Wednesday, September 14, 2011

Paw Behaviors

Some dogs, like Lamar, seem to take great joy in using their front paws. 
When I first laid eyes on Lamar in the Santa Fe Animal Shelter, he was sitting there in his cage offering one front paw after another at me. Small wonder that he became my foster dog, then my foster failure.


Many dogs will paw at you for food, attention, and just for fun; they pick up shake and high five and all sorts of cool front paw behaviors just like that. 

If your dog doesn't offer High Fives or Shakes all by himself, they are easy to teach. Have your dog sit in front of you. Hold a treat to one side of his nose, so he has to lean over a bit to sniff it. Encourage him to get the treat--many dogs will paw your hand to get it. As soon as he does, click and treat. If he doesn't give his paw automatically, you can touch it gently. If he lifts it even a little, click and treat. 


The other night, inspired in part by our book Dog Tricks: Fun and Games for your Clever Canine, we decided to do some real work on building paw behaviors. One we hadn't tried before: The Wave.

If your dog knows a High Five or Shake already, hold your hand out and prompt this skill as usual. Click and treat when he does, and do this several times. 

Then, hold your hand higher. Prompt "High Five" or "Shake," but delay the click/treat until the paw goes higher.
Repeat, but delay the click even longer so that the paw is lifting up high, then lowering and lifting again before you deliver the click and treat. Say your usual cue, then say it again, then end by saying "Wave" before you click and treat. 

Since Lamar and Fozzie love to offer front paws, we haven't had to start from scratch with teaching these tricks. Both are on their way to a stellar wave--though Fozzie lifts his paw so high that he falls forward before he can lift it again! (I need to work on finding the right height to hold my hand, so he can keep his balance).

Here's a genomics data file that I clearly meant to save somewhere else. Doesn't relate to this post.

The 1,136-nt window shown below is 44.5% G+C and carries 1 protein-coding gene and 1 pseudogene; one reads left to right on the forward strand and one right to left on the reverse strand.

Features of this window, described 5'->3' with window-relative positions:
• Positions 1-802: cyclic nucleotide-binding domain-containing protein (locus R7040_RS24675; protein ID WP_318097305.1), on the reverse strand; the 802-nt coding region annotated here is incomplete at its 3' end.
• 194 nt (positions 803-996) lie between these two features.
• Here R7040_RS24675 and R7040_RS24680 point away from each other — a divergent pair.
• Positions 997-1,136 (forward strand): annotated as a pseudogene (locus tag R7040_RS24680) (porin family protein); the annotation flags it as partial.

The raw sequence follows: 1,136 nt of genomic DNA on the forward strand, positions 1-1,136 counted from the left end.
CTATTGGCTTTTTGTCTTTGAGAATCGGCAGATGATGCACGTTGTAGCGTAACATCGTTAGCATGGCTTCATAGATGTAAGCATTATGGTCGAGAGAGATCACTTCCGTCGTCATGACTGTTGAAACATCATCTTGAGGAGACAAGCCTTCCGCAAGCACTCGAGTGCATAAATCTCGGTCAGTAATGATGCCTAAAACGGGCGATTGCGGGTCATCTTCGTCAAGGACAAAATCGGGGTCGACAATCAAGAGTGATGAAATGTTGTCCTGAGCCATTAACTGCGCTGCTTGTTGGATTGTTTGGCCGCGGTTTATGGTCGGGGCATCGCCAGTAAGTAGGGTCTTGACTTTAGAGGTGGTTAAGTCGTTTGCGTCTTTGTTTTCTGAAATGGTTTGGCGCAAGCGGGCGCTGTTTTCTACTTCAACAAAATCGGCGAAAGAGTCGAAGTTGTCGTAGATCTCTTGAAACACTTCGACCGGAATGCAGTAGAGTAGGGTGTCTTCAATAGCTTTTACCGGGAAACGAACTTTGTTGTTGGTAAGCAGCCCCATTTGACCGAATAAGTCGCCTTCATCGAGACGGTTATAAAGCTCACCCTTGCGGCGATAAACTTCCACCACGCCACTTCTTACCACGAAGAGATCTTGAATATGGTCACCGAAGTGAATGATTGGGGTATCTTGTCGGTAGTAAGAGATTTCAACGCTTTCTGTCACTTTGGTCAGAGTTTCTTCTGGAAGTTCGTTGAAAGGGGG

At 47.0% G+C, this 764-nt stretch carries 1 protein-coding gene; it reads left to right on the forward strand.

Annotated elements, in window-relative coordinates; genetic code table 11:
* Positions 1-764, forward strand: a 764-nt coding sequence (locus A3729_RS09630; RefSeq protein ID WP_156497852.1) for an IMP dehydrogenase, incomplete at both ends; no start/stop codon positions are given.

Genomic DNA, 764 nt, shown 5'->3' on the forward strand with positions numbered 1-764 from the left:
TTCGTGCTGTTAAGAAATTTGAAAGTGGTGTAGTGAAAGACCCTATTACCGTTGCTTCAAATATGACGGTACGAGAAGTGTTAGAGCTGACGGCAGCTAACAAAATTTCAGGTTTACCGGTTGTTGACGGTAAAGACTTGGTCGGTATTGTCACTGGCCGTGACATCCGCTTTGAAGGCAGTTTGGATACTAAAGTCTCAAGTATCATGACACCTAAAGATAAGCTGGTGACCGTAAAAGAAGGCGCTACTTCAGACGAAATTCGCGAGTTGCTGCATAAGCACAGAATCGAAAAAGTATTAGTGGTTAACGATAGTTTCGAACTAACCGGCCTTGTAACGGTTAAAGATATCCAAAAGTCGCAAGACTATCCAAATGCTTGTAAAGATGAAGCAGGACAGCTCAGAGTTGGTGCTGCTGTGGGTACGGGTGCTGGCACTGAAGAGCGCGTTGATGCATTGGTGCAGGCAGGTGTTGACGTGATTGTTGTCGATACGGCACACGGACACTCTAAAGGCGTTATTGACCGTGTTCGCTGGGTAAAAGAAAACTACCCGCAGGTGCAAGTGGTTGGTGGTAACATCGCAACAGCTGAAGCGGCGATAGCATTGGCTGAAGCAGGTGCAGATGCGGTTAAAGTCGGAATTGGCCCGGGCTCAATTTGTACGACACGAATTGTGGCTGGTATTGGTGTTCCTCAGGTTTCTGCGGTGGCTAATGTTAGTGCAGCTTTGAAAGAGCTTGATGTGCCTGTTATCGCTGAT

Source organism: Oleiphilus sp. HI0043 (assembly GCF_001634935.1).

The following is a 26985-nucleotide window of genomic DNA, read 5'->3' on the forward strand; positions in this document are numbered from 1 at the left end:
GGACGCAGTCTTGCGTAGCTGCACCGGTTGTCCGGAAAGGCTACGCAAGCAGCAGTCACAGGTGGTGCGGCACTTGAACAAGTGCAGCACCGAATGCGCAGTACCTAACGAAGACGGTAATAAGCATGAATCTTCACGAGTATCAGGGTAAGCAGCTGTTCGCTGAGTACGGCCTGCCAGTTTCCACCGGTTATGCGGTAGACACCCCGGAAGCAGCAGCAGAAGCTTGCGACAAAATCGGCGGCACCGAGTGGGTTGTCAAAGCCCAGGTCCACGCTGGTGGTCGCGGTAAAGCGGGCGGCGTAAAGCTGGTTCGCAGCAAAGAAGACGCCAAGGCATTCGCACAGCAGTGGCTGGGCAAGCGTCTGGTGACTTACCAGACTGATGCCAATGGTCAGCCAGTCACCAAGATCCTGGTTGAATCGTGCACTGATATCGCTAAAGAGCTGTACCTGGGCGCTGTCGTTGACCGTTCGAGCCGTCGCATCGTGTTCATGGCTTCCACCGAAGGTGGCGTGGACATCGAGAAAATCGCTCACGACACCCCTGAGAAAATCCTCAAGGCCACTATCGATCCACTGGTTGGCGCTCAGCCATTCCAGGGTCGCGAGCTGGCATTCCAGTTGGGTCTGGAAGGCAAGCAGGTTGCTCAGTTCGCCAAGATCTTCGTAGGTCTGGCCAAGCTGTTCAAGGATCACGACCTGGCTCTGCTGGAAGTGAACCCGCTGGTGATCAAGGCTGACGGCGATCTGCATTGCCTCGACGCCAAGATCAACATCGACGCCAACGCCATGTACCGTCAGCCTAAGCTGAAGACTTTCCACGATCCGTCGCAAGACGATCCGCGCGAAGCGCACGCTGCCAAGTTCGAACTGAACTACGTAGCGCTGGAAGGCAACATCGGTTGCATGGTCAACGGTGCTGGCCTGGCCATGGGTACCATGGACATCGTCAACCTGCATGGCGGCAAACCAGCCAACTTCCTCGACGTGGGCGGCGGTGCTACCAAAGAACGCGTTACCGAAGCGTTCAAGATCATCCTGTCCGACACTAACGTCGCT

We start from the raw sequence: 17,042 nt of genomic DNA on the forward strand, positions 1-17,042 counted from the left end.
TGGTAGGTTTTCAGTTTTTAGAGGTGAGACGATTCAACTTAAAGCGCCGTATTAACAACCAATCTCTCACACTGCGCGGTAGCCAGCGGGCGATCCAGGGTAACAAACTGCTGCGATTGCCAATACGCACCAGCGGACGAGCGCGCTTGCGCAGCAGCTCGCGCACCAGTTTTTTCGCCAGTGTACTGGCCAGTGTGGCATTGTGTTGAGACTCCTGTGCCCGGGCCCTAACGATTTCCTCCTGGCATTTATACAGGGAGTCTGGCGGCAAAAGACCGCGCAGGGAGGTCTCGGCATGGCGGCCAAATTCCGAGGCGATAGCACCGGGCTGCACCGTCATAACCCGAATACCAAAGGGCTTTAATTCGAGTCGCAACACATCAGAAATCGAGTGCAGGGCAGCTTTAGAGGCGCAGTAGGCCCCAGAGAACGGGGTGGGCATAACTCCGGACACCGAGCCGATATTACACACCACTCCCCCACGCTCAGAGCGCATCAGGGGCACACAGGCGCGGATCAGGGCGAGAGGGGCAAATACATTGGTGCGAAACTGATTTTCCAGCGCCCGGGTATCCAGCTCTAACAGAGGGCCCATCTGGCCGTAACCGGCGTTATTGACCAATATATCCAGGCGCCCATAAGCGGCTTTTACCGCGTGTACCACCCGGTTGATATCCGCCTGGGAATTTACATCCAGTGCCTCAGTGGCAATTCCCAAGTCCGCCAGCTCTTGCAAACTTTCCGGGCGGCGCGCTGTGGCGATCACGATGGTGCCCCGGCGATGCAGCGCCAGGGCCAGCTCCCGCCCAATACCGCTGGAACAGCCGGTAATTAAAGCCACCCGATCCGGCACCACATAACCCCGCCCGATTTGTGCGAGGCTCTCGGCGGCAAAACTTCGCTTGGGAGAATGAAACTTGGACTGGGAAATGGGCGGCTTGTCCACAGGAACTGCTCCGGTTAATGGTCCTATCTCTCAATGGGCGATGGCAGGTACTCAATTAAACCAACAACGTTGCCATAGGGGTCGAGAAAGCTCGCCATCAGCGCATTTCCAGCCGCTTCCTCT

Paw behaviors are a great way to inject some fun into your training routine. Since a paw lift is a calming signal, they may even be a way to help your dog communicate that he is not a threat to other dogs--so you can cue a paw lift when you encounter another dog, to lessen the likelihood of tension. And, they are a perfectly healthy way to channel a certain obsession. How do you feel about paw behaviors?

6 comments:

  1. I just wanted to say how cute that header picture is!! What a sweetie of a dog!! All quiet and sleeping on the couch. :) I love his big paws too. The paws of a dog aren't as mentioned as being cute by some but I think they are!! Awwww....I adore animals!!

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  2. Thank you James :) That's Fozzie, who really does defy all norms for cuteness. Not to mention his paws!

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  3. Ahhh, Fozzie!! What a cute name for an adorable doggie.

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  4. His name in the shelter was Bullet! I wanted to give him a name that was slightly more approachable and family-friendly :)

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  5. Our Best Friend likes to sit on his haunches and put both front paws on our shoulders in a kind of hug. We tried to get the dog we babysit, Blackie, to do it; her haunches are smaller, and she kept falling over. :)

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  6. That is very sweet! I would imagine that many tricks are dependent on a dog's physiology...I can't imagine either of my two big top-heavy dogs sitting up on their haunches!

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